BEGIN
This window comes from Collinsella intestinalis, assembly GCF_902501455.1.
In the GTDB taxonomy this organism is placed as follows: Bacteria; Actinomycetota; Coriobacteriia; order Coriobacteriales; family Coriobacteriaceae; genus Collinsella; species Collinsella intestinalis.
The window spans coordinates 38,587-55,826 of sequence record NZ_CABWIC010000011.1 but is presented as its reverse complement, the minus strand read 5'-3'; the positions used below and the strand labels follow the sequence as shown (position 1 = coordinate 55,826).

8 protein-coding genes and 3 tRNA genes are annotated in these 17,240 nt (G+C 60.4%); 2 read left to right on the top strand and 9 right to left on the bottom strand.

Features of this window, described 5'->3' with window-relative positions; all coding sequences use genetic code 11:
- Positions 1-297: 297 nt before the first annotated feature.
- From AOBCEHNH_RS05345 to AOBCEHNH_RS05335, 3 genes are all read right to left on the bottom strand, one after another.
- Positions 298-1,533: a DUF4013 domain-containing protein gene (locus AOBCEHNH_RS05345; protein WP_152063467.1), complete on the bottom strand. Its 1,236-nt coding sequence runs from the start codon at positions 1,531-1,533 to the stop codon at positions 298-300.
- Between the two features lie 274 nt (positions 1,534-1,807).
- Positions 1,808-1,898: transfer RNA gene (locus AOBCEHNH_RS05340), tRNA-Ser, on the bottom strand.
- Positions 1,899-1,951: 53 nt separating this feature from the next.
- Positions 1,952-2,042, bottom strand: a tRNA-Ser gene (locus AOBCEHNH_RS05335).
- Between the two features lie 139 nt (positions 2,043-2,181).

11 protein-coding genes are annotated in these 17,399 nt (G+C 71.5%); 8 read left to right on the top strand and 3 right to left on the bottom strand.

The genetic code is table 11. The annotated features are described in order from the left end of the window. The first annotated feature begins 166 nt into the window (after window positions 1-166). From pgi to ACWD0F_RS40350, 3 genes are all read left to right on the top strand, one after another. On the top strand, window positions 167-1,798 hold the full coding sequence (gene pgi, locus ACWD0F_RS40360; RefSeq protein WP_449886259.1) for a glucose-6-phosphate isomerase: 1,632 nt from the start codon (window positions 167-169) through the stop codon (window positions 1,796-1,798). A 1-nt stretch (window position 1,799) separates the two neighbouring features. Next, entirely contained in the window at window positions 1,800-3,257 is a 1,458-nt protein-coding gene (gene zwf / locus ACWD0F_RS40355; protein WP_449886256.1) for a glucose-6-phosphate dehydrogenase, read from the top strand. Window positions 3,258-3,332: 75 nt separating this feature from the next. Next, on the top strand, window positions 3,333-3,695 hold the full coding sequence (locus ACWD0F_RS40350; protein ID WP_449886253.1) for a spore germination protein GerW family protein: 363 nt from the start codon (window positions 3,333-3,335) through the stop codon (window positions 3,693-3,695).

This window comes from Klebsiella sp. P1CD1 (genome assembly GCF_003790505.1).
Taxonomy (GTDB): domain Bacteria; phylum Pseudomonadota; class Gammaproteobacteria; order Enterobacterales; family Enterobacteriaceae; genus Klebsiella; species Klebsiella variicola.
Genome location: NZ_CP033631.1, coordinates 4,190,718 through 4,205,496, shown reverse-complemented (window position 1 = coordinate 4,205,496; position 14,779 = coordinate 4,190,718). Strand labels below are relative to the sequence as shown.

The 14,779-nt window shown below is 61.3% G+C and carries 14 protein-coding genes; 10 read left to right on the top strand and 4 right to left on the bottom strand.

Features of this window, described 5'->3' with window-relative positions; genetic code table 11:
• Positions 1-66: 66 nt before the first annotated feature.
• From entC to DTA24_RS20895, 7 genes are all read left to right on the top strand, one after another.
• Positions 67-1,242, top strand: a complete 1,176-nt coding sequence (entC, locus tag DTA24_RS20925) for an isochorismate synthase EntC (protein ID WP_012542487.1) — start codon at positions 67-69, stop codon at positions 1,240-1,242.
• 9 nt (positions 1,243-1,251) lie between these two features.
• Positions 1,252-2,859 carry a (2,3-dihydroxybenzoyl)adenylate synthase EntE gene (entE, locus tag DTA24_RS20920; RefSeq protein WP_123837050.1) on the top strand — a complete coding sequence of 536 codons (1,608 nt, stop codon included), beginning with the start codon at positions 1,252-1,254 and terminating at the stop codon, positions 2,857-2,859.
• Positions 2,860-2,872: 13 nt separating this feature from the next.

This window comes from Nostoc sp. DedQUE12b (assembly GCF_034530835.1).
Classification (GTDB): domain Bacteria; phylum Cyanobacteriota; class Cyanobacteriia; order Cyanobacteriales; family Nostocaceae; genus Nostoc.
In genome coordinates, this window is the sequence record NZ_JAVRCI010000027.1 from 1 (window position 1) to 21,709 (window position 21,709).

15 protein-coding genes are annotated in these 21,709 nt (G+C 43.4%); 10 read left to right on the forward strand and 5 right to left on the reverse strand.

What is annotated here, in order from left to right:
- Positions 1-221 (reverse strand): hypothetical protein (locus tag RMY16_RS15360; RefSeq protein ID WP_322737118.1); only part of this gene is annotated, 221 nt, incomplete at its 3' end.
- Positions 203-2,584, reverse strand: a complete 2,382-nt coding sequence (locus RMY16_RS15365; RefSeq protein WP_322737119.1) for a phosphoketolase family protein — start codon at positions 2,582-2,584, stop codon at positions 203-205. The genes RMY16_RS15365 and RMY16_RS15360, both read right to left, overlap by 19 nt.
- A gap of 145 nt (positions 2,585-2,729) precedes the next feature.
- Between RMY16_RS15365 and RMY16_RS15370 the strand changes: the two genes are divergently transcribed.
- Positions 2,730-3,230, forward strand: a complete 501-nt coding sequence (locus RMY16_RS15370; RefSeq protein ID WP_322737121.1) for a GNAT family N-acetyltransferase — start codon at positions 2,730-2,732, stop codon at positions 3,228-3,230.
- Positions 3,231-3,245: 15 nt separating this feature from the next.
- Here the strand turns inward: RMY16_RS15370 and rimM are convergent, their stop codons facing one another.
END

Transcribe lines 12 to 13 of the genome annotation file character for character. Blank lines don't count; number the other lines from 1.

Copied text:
- Positions 1,952-2,042, bottom strand: a tRNA-Ser gene (locus AOBCEHNH_RS05335).
- Between the two features lie 139 nt (positions 2,043-2,181).